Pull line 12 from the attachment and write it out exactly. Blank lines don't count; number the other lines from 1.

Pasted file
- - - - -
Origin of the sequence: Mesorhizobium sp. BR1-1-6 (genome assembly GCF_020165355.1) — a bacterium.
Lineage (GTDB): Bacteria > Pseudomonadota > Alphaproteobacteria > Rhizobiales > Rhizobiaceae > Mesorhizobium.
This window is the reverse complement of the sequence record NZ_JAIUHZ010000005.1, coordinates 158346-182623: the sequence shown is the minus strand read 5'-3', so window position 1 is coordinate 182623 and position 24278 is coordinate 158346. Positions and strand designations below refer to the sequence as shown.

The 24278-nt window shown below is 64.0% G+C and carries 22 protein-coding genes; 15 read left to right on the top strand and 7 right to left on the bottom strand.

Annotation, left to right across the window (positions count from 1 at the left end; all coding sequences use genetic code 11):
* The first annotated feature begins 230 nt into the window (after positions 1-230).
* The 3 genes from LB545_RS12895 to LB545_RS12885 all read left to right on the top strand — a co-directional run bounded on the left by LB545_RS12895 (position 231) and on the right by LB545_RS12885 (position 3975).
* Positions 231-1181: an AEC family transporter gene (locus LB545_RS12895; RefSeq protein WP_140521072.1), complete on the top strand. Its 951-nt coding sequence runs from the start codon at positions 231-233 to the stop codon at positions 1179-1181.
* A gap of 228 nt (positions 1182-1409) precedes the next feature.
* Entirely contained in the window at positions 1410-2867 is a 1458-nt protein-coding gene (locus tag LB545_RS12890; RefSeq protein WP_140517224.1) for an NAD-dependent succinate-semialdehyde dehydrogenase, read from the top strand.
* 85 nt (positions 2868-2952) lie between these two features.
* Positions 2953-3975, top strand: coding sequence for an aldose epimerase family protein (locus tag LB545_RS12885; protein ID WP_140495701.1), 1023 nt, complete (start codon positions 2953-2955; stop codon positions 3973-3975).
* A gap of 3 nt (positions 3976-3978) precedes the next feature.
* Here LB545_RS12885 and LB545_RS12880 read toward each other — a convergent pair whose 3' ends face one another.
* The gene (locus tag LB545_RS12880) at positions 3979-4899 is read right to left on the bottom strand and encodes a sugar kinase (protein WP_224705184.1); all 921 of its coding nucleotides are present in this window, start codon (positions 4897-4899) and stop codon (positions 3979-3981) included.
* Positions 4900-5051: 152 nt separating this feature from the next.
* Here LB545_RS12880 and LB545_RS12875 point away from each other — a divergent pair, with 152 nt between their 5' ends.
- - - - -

* Positions 2953-3975, top strand: coding sequence for an aldose epimerase family protein (locus tag LB545_RS12885; protein ID WP_140495701.1), 1023 nt, complete (start codon positions 2953-2955; stop codon positions 3973-3975).